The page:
Dell Adamo 13: Awesome Industrial Design
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  • estee - Tuesday, July 06, 2010 - link

    Sure, it's also made by Dell, but it's almost identical to the Adamo (same .65" profile, display, battery, slightly slower CPU, w/o the ID though) and costs $330 less! Reply
  • Scott66 - Tuesday, July 06, 2010 - link

    I am sure dell will get a few customers complaining about broken USB ports due to having all of the ports on the back.

    When a person reaches around to plug in a jump drive, one tends to lift the laptop. Unfortunately anything plugged on the back will get pressed down against the desk and either bend itself or, over time, crack the connector on the Motherboard.

    Main reason all Mac laptops now do not have any ports on the back, instead using the back for moving warm air out.
    Reply
  • afkrotch - Wednesday, July 07, 2010 - link

    Think it's all about how users deal with ports on the back. Me for example, I twist my laptop around to access ports on the back. With ports on the side, I tend to lift the laptop sideways to get to them. I personally prefer ports on the back of my laptop, as it's out of the way. Reply
  • rtothedizzy - Tuesday, July 06, 2010 - link

    This is pretty much the laptop I want. Love the look. Love the feel. I won't be buying one anytime soon though because it's basically a year or two old technology. It needs to be updated.

    Give me:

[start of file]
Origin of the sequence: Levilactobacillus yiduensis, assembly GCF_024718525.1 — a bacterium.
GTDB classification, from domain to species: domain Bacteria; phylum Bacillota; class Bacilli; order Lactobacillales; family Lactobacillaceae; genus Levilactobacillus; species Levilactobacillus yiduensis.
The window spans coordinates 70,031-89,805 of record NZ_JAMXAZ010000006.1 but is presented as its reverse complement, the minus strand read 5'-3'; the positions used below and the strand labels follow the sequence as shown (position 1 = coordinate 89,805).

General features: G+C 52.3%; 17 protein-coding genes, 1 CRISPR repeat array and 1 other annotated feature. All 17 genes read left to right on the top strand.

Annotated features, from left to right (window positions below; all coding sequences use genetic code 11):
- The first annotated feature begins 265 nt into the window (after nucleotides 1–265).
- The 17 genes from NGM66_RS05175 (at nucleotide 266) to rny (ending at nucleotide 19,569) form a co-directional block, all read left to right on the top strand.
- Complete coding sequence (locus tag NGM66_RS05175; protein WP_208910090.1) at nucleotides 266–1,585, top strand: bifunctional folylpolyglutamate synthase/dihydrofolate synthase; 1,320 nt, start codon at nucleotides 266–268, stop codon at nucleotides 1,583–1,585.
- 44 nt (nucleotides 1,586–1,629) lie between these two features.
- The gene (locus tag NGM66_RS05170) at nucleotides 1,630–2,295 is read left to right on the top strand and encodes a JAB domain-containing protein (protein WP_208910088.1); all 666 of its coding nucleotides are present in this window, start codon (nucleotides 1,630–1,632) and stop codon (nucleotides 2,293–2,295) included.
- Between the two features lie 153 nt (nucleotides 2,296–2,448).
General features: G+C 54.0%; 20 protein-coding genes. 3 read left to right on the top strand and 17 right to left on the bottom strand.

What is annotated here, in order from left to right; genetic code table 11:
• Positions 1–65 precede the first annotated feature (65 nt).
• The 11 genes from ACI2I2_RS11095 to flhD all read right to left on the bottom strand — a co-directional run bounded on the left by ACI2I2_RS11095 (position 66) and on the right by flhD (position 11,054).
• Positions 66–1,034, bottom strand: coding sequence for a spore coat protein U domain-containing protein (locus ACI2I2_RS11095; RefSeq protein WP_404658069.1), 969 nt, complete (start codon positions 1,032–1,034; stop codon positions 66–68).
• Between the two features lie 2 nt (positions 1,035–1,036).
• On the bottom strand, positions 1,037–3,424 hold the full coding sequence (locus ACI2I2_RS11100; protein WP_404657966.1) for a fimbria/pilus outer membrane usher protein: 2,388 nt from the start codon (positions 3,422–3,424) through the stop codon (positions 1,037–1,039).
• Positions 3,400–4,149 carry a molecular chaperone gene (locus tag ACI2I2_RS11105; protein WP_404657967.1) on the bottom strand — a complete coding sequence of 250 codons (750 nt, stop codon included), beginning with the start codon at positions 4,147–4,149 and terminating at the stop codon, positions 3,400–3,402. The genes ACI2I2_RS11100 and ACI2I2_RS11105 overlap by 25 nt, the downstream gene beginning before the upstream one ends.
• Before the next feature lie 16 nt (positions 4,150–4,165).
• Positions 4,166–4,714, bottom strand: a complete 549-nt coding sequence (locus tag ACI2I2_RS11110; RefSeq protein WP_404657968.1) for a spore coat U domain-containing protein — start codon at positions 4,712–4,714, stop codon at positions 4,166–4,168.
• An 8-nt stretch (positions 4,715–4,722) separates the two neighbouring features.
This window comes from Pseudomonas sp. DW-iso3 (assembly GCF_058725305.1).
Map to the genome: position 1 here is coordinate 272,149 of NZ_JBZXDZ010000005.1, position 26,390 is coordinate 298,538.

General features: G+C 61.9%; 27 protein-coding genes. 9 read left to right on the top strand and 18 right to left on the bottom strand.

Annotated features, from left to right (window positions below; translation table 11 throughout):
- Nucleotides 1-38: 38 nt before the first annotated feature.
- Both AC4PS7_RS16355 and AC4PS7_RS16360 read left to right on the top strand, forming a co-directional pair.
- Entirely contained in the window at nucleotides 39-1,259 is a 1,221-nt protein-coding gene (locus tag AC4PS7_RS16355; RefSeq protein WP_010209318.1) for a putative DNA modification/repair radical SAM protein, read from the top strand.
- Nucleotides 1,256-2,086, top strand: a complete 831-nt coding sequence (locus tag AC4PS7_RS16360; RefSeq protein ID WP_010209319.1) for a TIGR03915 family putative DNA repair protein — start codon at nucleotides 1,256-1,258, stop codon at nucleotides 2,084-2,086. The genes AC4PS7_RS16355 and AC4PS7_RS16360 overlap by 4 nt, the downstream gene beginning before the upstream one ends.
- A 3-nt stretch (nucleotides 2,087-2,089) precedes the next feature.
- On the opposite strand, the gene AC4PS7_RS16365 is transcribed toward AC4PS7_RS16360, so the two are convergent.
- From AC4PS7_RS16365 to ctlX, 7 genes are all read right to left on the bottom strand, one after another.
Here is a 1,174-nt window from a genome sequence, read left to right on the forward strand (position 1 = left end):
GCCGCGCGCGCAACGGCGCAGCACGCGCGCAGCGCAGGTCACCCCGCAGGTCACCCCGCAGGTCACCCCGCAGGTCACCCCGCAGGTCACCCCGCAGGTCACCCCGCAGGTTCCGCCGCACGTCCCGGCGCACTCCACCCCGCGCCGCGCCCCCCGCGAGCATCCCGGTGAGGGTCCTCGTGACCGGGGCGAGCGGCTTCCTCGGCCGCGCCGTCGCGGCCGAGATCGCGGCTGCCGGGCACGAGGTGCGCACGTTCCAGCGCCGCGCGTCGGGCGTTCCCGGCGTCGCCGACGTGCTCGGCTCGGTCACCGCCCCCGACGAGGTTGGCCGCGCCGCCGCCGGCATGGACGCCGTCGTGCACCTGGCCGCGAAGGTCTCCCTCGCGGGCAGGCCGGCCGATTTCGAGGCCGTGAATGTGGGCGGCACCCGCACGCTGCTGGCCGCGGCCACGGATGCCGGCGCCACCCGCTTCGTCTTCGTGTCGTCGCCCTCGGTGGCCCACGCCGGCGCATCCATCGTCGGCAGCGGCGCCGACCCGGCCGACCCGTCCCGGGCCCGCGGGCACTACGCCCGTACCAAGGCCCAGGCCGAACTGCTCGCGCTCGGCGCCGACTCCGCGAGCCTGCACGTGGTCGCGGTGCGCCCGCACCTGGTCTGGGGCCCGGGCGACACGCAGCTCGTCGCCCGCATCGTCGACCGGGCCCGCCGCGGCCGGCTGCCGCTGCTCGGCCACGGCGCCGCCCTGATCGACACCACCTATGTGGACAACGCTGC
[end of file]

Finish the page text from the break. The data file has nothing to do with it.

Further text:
i5/i7 ULV processor with their improved integrated graphics.
    at least 4GB of ram
    a newer SSD with trim or an option to get a normal HDD so I can replace it with a SSD myself

    As soon as it has those specs I'm getting one. That is assuming they stay near the current price and don't go back to the crazy original price. They updated the 11 inch alienware finally, hope that means the adamo is due for an update soon as well. Anyone heard anything on this front??
    Reply
  • solipsism - Tuesday, July 06, 2010 - link

    When the machine is geared to compete more directly with Macs than most other non-Mac PCs I’d like to see the charts include Macs. You certainly compare them to Macs in text, but never at a glance in the performance and battery charts. Reply
  • tipoo - Saturday, July 17, 2010 - link

    Agreed! Reply
  • brianh902 - Tuesday, July 06, 2010 - link

    Looks nice... I am waiting for MacBook Pro 13 to go Core i... That will be the one. Reply
  • mindbomb - Tuesday, July 06, 2010 - link

    if it has a 4500mhd, then it can fully hardware accelerate 1080p h264, vc-1, or mpeg 2.

    And it has the added benefit of being able to output hd audio via hdmi.
    Reply
  • JarredWalton - Wednesday, July 07, 2010 - link

    Not Flash... 10.1 still dies at 1080p on 4500MHD. Sorry if that wasn't clear, though I don't know if a high bitrate (say >20Mbps) H.264 could decode on 4500MHD, lower bitrate certainly works. Reply
  • techandtech - Tuesday, July 06, 2010 - link

    Best alternative is the iPad and wireless keyboard when necessary.

    And if not that, then the next version of the iPad...
    Reply